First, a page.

In his directorial debut Super Size Me, documentarian Morgan Spurlock put himself on a fast food diet that made him vomit. In his latest, Rats, he aims to make his viewers do likewise. If the visuals of rats in the garbage and the toilet doesn’t do it for you, footage of parasitic worms and larger, chestburster-like fly larvae being removed from the bodies of recently deceased rodents will. Spurlock has basically made a horror movie as only a documentarian can.
Seated in a basement that wouldn’t be out of place in a Saw sequel is stogie-sucking exterminator Ed Sheehan, essentially a real-life Kevin Durand in The Strain. From this dark base of operations, he narrates much of the movie, warning us that rats are smart, adapt counter-measures to every form of attack we use against them, and that there will always be more of them than there are of you, especially if you live in New York. Just to prove the point of their numbers, he offers a charming anecdote about putting four of them in a box until they quickly became a family of 37. Once that number grew further to 52, he took away their food and let them eat each other, noting that they killed off the weak ones first. He has observed that, in the wild, they will watch such runts approach unfamiliar things that might be traps. If the trap springs, they warn each other by urinating on it to ensure their brethren and sistren steer clear from then on.
From NYC to New Orleans and Mumbai, Spurlock looks at people dealing with the rat problem, whether with chloroform, or bare hands and feet. And just to alarm you, he throws in jump scares, via quick shots of diseased flesh, and reenactments of rats swimming up through the toilet to bite you on the butt. Yes, that can happen. Unlike in his earlier works, the director does not appear on-camera to do double-takes when new gross facts are pouted—and he doesn’t need to, because if you’re looking for that, just turn to the person next to you. (Unless that person happens to be my wife, who undermined Spurlock’s frightful intentions by asserting, “D’awww! They’re so cute!” every step of the way… That is, until we got to the sequence shot in England, where small white terriers hunt down country rats and rip them to pieces like chew toys. At this point, the cute-on-cute violence proved cognitively dissonant.)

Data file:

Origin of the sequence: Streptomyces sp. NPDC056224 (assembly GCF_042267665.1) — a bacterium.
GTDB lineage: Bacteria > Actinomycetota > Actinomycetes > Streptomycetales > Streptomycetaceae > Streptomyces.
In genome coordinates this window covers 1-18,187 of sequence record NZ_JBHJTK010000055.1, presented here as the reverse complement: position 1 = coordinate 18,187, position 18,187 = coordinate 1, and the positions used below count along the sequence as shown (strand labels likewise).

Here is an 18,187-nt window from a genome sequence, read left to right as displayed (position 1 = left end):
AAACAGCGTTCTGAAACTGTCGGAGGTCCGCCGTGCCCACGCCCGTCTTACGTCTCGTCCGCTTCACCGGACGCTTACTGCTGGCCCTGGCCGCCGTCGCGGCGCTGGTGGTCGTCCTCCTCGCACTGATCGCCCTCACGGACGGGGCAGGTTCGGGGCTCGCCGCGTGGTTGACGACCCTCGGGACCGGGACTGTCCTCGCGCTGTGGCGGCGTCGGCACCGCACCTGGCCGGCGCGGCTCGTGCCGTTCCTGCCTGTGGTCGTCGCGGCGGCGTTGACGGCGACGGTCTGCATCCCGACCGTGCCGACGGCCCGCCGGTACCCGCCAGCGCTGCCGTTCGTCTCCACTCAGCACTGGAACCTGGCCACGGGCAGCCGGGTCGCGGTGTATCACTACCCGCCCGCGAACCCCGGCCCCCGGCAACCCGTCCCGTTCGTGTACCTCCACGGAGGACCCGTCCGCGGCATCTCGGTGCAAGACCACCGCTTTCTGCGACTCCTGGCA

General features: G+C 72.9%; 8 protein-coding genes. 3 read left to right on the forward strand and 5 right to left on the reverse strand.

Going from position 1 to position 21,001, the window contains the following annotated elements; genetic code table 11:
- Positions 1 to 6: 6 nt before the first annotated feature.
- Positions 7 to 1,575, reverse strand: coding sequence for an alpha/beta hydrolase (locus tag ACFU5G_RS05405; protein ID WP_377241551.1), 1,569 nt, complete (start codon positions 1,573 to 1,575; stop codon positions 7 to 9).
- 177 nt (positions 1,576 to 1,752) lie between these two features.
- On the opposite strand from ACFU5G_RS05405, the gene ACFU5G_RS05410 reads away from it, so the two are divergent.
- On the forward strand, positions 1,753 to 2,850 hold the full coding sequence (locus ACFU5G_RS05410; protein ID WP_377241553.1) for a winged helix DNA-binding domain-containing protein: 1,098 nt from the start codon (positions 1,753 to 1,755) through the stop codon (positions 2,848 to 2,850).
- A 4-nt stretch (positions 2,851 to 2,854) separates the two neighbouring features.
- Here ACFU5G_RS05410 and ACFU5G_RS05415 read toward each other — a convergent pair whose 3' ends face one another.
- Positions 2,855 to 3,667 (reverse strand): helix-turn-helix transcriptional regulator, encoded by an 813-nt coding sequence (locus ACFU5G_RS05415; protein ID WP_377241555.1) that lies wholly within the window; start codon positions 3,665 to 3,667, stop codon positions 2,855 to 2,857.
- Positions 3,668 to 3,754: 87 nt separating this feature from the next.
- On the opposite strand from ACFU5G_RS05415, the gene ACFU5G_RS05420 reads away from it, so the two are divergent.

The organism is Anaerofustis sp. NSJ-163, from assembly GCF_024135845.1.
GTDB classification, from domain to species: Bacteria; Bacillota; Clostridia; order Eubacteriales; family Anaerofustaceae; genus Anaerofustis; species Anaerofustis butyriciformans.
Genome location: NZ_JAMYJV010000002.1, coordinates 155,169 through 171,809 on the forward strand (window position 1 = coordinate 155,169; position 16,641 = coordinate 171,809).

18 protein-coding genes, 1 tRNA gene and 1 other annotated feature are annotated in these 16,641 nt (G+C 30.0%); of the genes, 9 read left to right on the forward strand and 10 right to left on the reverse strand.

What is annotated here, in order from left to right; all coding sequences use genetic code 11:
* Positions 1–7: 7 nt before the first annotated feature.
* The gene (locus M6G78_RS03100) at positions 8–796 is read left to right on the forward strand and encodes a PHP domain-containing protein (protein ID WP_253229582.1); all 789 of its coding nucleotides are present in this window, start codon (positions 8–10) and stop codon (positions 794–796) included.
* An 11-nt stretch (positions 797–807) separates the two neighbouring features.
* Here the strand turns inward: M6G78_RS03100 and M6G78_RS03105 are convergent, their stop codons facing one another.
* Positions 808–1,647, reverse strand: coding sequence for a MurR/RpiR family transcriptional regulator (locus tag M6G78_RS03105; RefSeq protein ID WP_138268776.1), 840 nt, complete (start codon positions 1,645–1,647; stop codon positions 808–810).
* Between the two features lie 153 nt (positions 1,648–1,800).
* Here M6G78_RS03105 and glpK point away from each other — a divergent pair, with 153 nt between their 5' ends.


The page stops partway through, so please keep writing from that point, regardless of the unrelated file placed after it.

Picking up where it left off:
While it’s a myth to think any documentary is truly objective, most often try to throw in some opposing arguments to at least show they’re trying to rebuff something. But what Spurlock gives us isn’t “They make good pets!” or “We can try out cancer drugs on them!” It’s a weirder, more metaphysical direction that I won’t spoil, though it’s possible it comes from the book by Robert Sullivan that inspired this movie in the first place. And it emphasizes the fact that Rats as a film really isn’t especially educational; it’s a haunted house of a movie, throwing creepiness and grossness in your face for cheap thrills, then letting you gently down on the way out. A classroom supplement this is not, but an alternative scare selection for people who want non-traditional Halloween fare? That it is.
And I can’t wait to see what Doug Benson, who has of late made a career of doing weed-centric parodies of Spurlock docs, counters with. Feel free to leave suggestions in comments below.
3 burritos out of 5 for Rats. Don’t leave any leftovers lying around!
Image: Discovery Channel
Luke Y. Thompson is Nerdist’s weekend editor. Rat him out on Twitter @LYTrules